Pharmaceutical painkiller deaths drop 25% in states with medical marijuana according to study

Ground breaking research published in the respected journal JAMA Internal Medicine has revealed new benefits to the denouement of marijuana prohibition throughout the U.S. It turns out that states where medical cannabis use is no longer a criminal offence are reporting substantially fewer deaths associated with pharmaceutical painkiller use, suggesting that more people in legalized states are turning to the safe cannabis herb for pain relief rather than Big Pharma's death pills.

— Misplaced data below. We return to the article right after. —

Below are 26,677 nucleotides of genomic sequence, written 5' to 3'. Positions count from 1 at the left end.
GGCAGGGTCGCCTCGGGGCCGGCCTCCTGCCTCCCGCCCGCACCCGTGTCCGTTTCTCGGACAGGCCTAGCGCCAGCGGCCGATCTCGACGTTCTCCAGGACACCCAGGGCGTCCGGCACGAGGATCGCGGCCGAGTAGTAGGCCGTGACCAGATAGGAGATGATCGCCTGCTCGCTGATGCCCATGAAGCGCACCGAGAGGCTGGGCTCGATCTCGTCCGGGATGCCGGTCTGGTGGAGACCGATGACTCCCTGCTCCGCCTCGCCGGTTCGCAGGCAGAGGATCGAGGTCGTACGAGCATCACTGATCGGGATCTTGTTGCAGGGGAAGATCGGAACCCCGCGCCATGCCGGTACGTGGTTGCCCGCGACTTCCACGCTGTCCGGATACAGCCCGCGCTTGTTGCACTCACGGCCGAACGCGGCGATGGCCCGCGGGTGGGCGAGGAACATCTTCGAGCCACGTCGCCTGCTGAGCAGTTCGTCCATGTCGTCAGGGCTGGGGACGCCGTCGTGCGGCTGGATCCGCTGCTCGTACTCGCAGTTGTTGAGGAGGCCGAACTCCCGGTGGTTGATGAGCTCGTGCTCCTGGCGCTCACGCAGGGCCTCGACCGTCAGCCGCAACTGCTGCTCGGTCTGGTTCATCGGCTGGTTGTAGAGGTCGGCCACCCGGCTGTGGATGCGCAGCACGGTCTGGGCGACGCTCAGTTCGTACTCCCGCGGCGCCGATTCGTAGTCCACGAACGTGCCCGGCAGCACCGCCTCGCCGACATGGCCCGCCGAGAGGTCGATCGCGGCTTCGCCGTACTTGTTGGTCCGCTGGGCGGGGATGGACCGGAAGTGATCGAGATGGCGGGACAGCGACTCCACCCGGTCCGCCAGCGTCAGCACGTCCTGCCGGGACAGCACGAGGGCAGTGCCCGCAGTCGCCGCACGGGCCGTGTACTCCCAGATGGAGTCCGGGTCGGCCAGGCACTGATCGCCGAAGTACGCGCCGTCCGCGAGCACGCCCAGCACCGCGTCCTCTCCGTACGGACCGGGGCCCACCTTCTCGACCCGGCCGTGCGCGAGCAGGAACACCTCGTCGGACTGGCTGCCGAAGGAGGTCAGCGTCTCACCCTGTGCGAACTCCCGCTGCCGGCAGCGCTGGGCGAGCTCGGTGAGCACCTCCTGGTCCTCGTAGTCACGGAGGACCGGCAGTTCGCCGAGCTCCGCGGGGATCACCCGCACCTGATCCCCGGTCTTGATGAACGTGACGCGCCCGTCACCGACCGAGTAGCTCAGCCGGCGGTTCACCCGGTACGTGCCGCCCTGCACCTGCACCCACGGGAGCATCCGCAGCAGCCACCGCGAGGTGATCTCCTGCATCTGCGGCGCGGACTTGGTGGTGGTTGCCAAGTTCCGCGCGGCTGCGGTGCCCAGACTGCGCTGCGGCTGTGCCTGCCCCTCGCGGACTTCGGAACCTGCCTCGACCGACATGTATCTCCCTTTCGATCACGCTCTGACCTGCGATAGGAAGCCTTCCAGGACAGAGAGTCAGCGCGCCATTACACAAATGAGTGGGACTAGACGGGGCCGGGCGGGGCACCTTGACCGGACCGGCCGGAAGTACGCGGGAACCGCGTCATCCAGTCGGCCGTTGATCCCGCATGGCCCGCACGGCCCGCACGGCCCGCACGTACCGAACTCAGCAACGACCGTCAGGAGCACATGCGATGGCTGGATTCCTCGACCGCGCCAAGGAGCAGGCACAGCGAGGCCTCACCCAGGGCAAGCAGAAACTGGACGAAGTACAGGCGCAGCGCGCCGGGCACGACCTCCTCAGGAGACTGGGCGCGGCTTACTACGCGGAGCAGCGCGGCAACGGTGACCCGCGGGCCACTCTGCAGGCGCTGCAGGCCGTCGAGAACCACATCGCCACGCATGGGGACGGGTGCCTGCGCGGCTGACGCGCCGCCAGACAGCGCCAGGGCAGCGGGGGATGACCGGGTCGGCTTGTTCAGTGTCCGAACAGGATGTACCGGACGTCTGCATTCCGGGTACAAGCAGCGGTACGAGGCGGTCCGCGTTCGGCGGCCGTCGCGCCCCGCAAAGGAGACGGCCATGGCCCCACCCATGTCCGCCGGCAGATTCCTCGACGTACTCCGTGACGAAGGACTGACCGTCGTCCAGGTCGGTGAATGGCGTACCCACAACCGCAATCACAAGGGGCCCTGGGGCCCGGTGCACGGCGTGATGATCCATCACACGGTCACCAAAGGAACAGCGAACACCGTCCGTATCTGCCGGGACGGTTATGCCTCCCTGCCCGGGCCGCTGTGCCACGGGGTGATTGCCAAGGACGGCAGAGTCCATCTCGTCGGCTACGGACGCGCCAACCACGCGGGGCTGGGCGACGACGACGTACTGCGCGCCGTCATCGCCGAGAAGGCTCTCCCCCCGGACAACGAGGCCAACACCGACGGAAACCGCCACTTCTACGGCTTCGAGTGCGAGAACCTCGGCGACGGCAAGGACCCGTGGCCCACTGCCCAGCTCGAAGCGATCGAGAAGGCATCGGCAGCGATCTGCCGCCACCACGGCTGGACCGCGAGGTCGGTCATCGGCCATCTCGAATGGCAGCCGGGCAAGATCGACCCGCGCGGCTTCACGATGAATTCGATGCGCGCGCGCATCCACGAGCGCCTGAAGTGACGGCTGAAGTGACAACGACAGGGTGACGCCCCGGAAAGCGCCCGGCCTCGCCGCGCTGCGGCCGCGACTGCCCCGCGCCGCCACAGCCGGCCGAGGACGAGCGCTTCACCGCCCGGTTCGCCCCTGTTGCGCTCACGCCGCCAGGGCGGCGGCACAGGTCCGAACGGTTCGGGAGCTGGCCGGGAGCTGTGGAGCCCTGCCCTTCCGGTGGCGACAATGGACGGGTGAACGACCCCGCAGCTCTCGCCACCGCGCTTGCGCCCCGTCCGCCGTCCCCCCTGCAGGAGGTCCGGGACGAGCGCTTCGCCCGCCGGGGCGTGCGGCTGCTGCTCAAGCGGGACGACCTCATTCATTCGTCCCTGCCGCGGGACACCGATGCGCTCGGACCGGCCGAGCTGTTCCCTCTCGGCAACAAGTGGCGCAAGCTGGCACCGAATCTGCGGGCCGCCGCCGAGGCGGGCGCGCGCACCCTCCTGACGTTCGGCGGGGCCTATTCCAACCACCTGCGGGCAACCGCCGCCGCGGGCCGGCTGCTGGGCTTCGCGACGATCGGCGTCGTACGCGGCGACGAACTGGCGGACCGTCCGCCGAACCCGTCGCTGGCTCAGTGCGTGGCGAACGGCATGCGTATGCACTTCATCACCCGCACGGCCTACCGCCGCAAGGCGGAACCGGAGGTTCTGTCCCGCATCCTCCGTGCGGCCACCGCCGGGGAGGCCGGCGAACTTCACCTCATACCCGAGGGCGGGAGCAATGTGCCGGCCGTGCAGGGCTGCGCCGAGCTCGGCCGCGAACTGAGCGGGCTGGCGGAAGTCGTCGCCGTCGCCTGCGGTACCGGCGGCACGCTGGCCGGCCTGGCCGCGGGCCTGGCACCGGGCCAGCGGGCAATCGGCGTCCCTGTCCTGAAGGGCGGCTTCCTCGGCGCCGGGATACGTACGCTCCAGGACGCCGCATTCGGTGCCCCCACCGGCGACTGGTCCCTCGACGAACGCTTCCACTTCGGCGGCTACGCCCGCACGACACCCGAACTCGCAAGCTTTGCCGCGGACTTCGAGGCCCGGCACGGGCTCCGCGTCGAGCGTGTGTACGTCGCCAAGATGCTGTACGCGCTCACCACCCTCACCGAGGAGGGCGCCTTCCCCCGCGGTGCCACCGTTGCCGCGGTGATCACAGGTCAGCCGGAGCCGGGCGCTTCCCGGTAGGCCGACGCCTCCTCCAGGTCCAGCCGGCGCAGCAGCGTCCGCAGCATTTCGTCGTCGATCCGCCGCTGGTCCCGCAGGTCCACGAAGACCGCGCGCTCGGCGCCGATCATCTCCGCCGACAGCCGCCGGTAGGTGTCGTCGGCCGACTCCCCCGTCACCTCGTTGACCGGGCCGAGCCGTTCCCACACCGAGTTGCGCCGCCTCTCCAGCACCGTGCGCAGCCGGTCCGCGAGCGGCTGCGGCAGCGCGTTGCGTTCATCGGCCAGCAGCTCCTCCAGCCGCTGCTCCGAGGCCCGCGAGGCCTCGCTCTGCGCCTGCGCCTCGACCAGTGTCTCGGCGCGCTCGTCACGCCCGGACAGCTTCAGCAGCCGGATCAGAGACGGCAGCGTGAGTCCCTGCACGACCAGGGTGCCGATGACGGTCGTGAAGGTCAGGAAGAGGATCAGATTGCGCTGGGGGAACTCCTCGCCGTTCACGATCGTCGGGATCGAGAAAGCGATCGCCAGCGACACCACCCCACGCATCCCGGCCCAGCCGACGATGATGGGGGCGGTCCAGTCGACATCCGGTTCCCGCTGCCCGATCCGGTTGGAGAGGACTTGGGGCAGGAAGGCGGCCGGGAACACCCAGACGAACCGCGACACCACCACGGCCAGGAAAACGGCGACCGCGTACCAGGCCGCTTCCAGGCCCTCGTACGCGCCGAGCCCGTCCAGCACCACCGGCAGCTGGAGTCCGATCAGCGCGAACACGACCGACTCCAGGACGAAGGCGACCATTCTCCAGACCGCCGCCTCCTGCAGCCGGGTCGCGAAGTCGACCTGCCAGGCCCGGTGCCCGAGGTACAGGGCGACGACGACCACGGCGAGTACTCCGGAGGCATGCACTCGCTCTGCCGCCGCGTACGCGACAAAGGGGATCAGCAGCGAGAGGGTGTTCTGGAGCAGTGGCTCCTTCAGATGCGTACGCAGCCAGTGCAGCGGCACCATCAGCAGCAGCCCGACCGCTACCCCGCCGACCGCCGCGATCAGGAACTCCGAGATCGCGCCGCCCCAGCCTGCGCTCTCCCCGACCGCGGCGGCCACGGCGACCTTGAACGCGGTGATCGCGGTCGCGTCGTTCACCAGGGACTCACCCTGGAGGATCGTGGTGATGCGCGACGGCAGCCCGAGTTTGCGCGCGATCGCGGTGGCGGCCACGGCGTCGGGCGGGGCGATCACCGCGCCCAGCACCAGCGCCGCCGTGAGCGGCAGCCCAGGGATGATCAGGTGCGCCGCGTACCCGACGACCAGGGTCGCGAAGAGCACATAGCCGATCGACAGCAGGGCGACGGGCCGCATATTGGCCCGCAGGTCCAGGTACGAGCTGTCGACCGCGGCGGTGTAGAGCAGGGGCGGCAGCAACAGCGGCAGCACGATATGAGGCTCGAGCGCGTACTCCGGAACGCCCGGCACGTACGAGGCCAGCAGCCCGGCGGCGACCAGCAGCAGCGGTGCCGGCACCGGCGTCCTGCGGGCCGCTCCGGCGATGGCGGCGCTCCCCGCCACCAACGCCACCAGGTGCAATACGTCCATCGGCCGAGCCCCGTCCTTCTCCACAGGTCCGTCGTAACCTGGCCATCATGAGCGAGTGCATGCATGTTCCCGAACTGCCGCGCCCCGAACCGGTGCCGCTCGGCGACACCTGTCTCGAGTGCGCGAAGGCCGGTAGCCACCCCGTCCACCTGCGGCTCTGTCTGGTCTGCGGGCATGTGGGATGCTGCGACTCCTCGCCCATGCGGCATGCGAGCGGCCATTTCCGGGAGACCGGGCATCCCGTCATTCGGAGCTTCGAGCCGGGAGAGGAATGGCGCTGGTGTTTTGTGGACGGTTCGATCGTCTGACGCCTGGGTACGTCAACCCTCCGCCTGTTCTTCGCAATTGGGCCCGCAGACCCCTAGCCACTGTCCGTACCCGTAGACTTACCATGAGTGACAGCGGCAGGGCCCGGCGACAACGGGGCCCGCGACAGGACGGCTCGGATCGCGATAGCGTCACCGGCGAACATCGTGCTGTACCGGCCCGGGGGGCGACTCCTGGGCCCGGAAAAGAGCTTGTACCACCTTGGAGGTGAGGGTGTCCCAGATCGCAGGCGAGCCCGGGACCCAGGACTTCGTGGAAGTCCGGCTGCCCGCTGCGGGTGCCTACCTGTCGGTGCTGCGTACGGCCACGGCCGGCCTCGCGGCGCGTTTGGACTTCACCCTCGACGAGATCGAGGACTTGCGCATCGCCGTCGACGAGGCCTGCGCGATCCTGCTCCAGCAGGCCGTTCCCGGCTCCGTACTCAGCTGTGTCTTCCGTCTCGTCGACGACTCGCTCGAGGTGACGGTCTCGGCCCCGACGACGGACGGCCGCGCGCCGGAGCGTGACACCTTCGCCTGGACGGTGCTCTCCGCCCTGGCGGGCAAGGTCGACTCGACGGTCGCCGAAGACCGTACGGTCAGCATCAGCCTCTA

The study, which compares the number of pharmaceutical-related deaths in the 13 states where medical marijuana was legal prior to 2010 to states where medical marijuana is still prohibited, reveals that legal cannabis states have a 25 percent lower rate of opioid mortality. Factored out, this equates to about 1,729 fewer painkiller deaths in 2010 alone in states where medical patients have access to the cannabis herb as a pharmaceutical alternative.